Security advice in the wake of WannaCry and Not(Petya)

Posted by   Martijn Grooten on   Jun 30, 2017

The recent outbreaks of WannaCry and (Not)Petya have left many users and organizations understandably confused about what to do and how to fend off such attacks. Thankfully, security experts are always happy to give advice. I decided to collect together and compile a list of the most important, and most frequently given, advice.

  • Always install software patches, especially those fixing security issues – but be aware that some 'security fixes' are fake and actually install malware, and that sometimes, as in the (Not)Petya case, update mechanisms may be compromised to serve malicious updates.
  • Only open attachments in emails from people you know – but note that cybercriminals may forge email addresses from people in your address book, or may compromise their email accounts to send malicious emails, so even if an email appears to have come from someone you know, it may not have done.
  • Never enable macros when you are asked to do so – although, to get Adobe Reader to print a PDF document you just downloaded, you will need to ignore the warning and click "Enable All Features".

adobeenableallfeatures.png

 

  • Make sure you keep regular backups to which you have easy access in case of a ransomware infection – but note that the easier it is for you to access your backups, the easier it will be for ransomware to encrypt your backups too.

  • Never pay the ransom – although be aware that, in some cases, paying the ransom may be your only chance of getting your data back.

  • Always upgrade to the latest version of the operating system you are running – although note that software that may be essential to the running of your business or organization may not be compatible with recent operating systems.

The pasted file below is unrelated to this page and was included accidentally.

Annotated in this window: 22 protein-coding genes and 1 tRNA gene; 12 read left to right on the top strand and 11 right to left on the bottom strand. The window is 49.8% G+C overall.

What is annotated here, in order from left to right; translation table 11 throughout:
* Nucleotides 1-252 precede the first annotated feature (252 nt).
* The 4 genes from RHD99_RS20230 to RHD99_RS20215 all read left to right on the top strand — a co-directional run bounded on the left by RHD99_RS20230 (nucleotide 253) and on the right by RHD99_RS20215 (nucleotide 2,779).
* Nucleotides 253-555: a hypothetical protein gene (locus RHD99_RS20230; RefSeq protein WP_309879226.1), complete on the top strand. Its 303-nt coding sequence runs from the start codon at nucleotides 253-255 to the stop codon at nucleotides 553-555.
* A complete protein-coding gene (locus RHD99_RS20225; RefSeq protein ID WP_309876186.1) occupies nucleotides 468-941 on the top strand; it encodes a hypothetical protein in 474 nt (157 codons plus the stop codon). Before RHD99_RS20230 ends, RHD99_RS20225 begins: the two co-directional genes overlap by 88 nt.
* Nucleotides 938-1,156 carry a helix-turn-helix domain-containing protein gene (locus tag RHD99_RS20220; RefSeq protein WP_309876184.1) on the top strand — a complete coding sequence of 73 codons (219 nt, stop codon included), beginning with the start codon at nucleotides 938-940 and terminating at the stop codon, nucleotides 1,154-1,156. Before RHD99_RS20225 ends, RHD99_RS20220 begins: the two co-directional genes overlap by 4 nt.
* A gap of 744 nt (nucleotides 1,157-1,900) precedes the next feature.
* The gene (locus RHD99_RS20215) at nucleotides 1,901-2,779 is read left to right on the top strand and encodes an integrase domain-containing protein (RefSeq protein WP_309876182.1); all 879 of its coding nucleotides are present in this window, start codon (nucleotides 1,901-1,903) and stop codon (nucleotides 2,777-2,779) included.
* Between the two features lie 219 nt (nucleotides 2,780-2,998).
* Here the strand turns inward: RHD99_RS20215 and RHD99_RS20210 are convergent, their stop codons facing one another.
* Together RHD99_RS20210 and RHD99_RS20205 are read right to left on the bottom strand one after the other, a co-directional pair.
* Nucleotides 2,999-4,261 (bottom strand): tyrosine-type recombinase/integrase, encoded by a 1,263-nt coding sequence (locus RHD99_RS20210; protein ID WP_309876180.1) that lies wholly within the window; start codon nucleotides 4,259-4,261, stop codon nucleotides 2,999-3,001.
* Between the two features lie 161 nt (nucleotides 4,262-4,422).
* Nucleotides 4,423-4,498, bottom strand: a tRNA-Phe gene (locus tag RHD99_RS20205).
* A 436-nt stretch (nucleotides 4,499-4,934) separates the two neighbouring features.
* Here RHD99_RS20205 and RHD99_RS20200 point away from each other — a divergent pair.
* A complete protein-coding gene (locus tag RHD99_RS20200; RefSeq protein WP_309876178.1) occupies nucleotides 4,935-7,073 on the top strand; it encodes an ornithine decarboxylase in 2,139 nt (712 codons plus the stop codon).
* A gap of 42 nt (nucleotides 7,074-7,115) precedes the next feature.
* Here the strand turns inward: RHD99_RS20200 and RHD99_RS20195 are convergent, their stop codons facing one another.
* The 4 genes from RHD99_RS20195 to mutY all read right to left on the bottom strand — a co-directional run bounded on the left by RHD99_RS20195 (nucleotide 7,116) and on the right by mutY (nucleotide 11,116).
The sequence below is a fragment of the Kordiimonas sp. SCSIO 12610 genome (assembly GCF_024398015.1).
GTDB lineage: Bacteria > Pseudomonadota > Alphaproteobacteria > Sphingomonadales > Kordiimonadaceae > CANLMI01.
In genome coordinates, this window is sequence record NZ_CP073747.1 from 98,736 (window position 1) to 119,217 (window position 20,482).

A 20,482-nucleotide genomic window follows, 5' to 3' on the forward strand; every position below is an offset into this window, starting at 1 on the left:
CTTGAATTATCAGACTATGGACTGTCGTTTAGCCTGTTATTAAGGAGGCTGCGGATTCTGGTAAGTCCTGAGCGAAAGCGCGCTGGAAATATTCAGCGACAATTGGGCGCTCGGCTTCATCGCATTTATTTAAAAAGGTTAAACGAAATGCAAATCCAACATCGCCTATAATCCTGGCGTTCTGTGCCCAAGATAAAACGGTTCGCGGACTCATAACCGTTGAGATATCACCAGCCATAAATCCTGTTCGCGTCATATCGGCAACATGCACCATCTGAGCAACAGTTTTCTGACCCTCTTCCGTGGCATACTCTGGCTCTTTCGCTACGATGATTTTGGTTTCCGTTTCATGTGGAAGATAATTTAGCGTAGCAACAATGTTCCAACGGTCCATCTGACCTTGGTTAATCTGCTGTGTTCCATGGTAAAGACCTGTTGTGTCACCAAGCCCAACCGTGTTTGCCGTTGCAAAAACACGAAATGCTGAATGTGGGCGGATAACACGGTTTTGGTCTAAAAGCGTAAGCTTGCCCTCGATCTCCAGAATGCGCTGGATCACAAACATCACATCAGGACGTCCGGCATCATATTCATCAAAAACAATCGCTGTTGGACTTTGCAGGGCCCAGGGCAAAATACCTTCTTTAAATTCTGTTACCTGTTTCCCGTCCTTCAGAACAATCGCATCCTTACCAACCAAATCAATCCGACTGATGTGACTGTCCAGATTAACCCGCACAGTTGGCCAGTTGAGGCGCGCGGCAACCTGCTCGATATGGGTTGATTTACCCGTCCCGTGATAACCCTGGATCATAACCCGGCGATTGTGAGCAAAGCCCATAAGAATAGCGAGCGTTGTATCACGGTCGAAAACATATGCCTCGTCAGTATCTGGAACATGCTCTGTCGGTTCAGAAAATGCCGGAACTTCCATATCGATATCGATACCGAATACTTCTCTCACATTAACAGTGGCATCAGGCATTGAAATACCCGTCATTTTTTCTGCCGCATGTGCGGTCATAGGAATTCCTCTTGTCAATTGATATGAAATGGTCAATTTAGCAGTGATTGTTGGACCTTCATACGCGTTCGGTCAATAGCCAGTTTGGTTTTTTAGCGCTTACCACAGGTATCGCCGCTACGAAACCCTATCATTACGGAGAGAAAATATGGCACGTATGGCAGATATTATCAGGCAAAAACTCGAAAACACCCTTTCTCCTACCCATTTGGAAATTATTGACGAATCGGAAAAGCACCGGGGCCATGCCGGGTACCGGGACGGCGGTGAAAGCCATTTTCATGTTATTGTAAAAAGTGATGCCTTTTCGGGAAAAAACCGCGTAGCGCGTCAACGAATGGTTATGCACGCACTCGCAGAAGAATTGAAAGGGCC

• Follow the advice of security experts – but note that security experts are known to disagree with each other.

Security. It's complicated.

twitter.png
fb.png
linkedin.png
hackernews.png
reddit.png

 

Latest posts:

First 11 partners of VB2019 announced

We are excited to announce the first 11 companies to partner with VB2019, whose support will help ensure a great event.

VB2018 paper: Fake News, Inc.

A former reporter by profession, Andrew Brandt's curiosity was piqued when he came across what appeared at first glance to be the website of a small-town newspaper based in Illinois, but under scrutiny, things didn’t add up. At VB2018 he presented a…

Paper: Alternative communication channel over NTP

In a new paper published today, independent researcher Nikolaos Tsapakis writes about the possibilities of malware using NTP as a covert communication channel and how to stop this.

VB2019 conference programme announced

VB is excited to reveal the details of an interesting and diverse programme for VB2019, the 29th Virus Bulletin International Conference, which takes place 2-4 October in London, UK.

VB2018 paper: Under the hood - the automotive challenge

Car hacking has become a hot subject in recent years, and at VB2018 in Montreal, Argus Cyber Security's Inbar Raz presented a paper that provides an introduction to the subject, looking at the complex problem, examples of car hacks, and the…

We have placed cookies on your device in order to improve the functionality of this site, as outlined in our cookies policy. However, you may delete and block all cookies from this site and your use of the site will be unaffected. By continuing to browse this site, you are agreeing to Virus Bulletin's use of data as outlined in our privacy policy.